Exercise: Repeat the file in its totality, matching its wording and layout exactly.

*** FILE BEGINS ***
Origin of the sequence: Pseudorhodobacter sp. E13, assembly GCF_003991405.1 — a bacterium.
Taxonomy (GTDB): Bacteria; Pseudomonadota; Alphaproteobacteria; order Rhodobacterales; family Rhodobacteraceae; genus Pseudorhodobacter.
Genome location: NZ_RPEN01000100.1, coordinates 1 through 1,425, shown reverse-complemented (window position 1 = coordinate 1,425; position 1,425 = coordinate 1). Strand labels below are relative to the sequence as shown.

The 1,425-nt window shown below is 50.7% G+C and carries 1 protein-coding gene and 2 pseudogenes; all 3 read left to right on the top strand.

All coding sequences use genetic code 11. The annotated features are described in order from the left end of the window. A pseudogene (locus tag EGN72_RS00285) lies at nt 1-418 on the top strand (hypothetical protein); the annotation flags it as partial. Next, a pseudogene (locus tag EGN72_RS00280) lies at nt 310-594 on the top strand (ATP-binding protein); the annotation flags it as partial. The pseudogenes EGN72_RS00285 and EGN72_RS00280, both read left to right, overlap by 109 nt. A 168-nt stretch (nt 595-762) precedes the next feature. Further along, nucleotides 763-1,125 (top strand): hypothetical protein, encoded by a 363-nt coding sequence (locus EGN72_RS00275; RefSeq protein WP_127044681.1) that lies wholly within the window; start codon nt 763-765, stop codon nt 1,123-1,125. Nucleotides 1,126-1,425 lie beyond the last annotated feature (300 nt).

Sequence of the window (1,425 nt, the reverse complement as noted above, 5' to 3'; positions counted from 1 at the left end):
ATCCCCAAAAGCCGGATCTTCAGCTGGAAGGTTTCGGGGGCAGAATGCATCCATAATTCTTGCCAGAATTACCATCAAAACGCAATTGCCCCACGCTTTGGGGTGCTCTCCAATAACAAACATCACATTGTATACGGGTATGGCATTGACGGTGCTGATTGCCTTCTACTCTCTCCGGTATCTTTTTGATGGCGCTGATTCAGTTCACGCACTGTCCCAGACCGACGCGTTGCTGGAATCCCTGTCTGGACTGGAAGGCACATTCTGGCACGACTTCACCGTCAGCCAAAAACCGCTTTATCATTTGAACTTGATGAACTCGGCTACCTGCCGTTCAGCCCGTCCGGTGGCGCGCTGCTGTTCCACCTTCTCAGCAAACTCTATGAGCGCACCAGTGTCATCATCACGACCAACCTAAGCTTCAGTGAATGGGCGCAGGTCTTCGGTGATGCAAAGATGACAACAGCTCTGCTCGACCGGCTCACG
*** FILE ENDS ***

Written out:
Origin of the sequence: Pseudorhodobacter sp. E13, assembly GCF_003991405.1 — a bacterium.
Taxonomy (GTDB): Bacteria; Pseudomonadota; Alphaproteobacteria; order Rhodobacterales; family Rhodobacteraceae; genus Pseudorhodobacter.
Genome location: NZ_RPEN01000100.1, coordinates 1 through 1,425, shown reverse-complemented (window position 1 = coordinate 1,425; position 1,425 = coordinate 1). Strand labels below are relative to the sequence as shown.

The 1,425-nt window shown below is 50.7% G+C and carries 1 protein-coding gene and 2 pseudogenes; all 3 read left to right on the top strand.

All coding sequences use genetic code 11. The annotated features are described in order from the left end of the window. A pseudogene (locus tag EGN72_RS00285) lies at nt 1-418 on the top strand (hypothetical protein); the annotation flags it as partial. Next, a pseudogene (locus tag EGN72_RS00280) lies at nt 310-594 on the top strand (ATP-binding protein); the annotation flags it as partial. The pseudogenes EGN72_RS00285 and EGN72_RS00280, both read left to right, overlap by 109 nt. A 168-nt stretch (nt 595-762) precedes the next feature. Further along, nucleotides 763-1,125 (top strand): hypothetical protein, encoded by a 363-nt coding sequence (locus EGN72_RS00275; RefSeq protein WP_127044681.1) that lies wholly within the window; start codon nt 763-765, stop codon nt 1,123-1,125. Nucleotides 1,126-1,425 lie beyond the last annotated feature (300 nt).

Sequence of the window (1,425 nt, the reverse complement as noted above, 5' to 3'; positions counted from 1 at the left end):
ATCCCCAAAAGCCGGATCTTCAGCTGGAAGGTTTCGGGGGCAGAATGCATCCATAATTCTTGCCAGAATTACCATCAAAACGCAATTGCCCCACGCTTTGGGGTGCTCTCCAATAACAAACATCACATTGTATACGGGTATGGCATTGACGGTGCTGATTGCCTTCTACTCTCTCCGGTATCTTTTTGATGGCGCTGATTCAGTTCACGCACTGTCCCAGACCGACGCGTTGCTGGAATCCCTGTCTGGACTGGAAGGCACATTCTGGCACGACTTCACCGTCAGCCAAAAACCGCTTTATCATTTGAACTTGATGAACTCGGCTACCTGCCGTTCAGCCCGTCCGGTGGCGCGCTGCTGTTCCACCTTCTCAGCAAACTCTATGAGCGCACCAGTGTCATCATCACGACCAACCTAAGCTTCAGTGAATGGGCGCAGGTCTTCGGTGATGCAAAGATGACAACAGCTCTGCTCGACCGGCTCACG